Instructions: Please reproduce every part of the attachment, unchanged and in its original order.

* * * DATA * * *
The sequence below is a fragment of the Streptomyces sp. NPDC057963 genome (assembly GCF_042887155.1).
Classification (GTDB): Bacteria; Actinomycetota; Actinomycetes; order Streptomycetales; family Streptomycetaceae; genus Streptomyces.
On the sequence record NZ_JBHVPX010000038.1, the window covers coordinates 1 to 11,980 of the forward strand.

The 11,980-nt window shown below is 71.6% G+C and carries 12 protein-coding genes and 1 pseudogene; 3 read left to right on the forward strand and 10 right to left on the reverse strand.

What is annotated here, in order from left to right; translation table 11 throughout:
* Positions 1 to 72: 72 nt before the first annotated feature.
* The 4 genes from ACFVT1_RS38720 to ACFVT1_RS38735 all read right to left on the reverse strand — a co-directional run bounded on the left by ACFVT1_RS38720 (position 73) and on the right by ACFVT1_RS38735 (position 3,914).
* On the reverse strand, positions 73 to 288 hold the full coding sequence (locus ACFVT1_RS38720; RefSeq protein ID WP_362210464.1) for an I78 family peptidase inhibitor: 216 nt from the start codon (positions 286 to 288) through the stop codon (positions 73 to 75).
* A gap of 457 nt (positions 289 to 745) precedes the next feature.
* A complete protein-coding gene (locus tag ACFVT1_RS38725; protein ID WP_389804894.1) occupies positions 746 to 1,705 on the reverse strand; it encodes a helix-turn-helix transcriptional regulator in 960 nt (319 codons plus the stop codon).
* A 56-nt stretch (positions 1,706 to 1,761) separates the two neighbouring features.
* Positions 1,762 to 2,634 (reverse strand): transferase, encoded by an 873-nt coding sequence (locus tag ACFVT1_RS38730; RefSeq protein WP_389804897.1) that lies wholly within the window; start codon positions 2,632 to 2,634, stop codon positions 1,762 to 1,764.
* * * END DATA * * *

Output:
The sequence below is a fragment of the Streptomyces sp. NPDC057963 genome (assembly GCF_042887155.1).
Classification (GTDB): Bacteria; Actinomycetota; Actinomycetes; order Streptomycetales; family Streptomycetaceae; genus Streptomyces.
On the sequence record NZ_JBHVPX010000038.1, the window covers coordinates 1 to 11,980 of the forward strand.

The 11,980-nt window shown below is 71.6% G+C and carries 12 protein-coding genes and 1 pseudogene; 3 read left to right on the forward strand and 10 right to left on the reverse strand.

What is annotated here, in order from left to right; translation table 11 throughout:
* Positions 1 to 72: 72 nt before the first annotated feature.
* The 4 genes from ACFVT1_RS38720 to ACFVT1_RS38735 all read right to left on the reverse strand — a co-directional run bounded on the left by ACFVT1_RS38720 (position 73) and on the right by ACFVT1_RS38735 (position 3,914).
* On the reverse strand, positions 73 to 288 hold the full coding sequence (locus ACFVT1_RS38720; RefSeq protein ID WP_362210464.1) for an I78 family peptidase inhibitor: 216 nt from the start codon (positions 286 to 288) through the stop codon (positions 73 to 75).
* A gap of 457 nt (positions 289 to 745) precedes the next feature.
* A complete protein-coding gene (locus tag ACFVT1_RS38725; protein ID WP_389804894.1) occupies positions 746 to 1,705 on the reverse strand; it encodes a helix-turn-helix transcriptional regulator in 960 nt (319 codons plus the stop codon).
* A 56-nt stretch (positions 1,706 to 1,761) separates the two neighbouring features.
* Positions 1,762 to 2,634 (reverse strand): transferase, encoded by an 873-nt coding sequence (locus tag ACFVT1_RS38730; RefSeq protein WP_389804897.1) that lies wholly within the window; start codon positions 2,632 to 2,634, stop codon positions 1,762 to 1,764.